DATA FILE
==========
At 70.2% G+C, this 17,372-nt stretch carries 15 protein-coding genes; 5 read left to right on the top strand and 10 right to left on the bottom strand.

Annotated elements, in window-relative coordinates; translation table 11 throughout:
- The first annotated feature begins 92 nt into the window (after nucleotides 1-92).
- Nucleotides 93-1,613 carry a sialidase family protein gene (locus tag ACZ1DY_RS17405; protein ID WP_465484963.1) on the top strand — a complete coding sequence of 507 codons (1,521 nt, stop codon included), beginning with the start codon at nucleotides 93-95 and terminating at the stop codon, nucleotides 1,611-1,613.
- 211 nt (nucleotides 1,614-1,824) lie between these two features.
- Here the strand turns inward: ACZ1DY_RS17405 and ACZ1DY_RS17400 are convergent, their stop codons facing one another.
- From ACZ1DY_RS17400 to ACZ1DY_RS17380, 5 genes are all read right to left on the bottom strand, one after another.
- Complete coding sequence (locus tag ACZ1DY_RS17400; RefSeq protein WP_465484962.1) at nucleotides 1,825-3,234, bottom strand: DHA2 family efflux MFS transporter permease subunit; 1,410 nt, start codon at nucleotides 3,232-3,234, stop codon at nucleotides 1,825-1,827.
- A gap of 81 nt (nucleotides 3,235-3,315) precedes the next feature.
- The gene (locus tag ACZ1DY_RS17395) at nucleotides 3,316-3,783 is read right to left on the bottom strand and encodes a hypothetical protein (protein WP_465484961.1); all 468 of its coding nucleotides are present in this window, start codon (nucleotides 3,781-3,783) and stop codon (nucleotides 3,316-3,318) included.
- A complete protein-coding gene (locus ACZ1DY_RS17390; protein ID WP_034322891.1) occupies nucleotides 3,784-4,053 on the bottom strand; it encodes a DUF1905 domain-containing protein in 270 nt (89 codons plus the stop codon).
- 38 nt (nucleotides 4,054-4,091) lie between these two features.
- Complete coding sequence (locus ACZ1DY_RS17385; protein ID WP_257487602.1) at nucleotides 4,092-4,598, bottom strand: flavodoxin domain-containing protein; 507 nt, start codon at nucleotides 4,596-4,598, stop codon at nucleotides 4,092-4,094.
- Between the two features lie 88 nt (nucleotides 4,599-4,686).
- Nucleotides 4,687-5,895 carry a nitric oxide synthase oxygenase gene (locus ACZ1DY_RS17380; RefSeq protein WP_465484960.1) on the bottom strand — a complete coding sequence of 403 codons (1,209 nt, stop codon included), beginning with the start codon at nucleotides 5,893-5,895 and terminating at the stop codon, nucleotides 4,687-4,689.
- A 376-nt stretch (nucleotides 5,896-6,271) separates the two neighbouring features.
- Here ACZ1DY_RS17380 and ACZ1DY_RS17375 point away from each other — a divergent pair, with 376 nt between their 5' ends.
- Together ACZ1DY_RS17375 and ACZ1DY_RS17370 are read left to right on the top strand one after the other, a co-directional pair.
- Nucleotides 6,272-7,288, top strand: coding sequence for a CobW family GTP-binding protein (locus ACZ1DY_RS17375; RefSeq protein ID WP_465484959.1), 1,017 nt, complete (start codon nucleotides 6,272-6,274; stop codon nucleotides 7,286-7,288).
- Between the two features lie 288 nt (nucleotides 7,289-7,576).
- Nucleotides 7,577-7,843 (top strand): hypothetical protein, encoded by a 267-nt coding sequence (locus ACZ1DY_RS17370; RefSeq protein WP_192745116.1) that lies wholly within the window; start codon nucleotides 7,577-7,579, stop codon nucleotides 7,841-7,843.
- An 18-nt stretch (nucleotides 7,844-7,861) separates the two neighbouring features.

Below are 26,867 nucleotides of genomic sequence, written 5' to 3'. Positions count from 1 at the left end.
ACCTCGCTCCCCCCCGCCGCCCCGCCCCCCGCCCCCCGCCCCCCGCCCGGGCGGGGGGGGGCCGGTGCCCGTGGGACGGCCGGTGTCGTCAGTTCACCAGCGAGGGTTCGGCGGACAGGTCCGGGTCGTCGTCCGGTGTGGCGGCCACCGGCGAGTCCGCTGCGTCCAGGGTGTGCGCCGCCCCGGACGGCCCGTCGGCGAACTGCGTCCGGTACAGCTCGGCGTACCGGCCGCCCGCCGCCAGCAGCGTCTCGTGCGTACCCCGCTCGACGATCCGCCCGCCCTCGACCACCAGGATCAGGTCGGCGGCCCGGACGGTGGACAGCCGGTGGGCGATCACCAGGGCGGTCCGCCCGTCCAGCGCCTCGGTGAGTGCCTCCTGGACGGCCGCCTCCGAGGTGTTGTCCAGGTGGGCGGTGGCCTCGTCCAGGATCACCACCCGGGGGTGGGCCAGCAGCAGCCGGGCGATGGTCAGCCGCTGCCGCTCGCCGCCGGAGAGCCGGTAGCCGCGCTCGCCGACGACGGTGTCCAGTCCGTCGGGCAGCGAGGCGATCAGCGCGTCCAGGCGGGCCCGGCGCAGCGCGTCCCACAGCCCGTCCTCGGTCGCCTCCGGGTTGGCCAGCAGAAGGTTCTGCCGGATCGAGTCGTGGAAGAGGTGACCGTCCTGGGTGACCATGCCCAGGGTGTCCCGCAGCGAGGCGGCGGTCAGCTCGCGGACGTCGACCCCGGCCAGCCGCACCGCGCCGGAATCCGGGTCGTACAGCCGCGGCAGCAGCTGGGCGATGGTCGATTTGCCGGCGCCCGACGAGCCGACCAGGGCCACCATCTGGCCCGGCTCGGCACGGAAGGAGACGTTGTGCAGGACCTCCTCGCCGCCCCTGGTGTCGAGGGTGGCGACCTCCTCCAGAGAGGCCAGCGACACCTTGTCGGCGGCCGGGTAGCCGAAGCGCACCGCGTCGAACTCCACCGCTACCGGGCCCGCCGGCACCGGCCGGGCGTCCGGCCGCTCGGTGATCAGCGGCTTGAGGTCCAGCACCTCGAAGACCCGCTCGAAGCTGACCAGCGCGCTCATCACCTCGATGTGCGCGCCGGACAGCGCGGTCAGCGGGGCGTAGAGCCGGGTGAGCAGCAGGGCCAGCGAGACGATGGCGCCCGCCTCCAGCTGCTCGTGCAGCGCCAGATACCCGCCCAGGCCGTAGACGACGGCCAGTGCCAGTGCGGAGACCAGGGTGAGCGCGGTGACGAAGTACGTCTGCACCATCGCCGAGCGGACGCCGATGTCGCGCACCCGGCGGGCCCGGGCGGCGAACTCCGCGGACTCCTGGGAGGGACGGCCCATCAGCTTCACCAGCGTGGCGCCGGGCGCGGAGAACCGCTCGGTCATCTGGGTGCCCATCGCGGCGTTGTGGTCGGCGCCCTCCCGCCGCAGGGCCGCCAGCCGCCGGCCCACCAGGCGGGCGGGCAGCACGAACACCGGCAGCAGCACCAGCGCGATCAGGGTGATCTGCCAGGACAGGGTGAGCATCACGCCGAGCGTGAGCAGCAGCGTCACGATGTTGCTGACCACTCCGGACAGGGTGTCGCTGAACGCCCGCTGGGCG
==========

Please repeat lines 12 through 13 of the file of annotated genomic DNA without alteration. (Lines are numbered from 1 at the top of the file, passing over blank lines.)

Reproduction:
- 38 nt (nucleotides 4,054-4,091) lie between these two features.
- Complete coding sequence (locus ACZ1DY_RS17385; protein ID WP_257487602.1) at nucleotides 4,092-4,598, bottom strand: flavodoxin domain-containing protein; 507 nt, start codon at nucleotides 4,596-4,598, stop codon at nucleotides 4,092-4,094.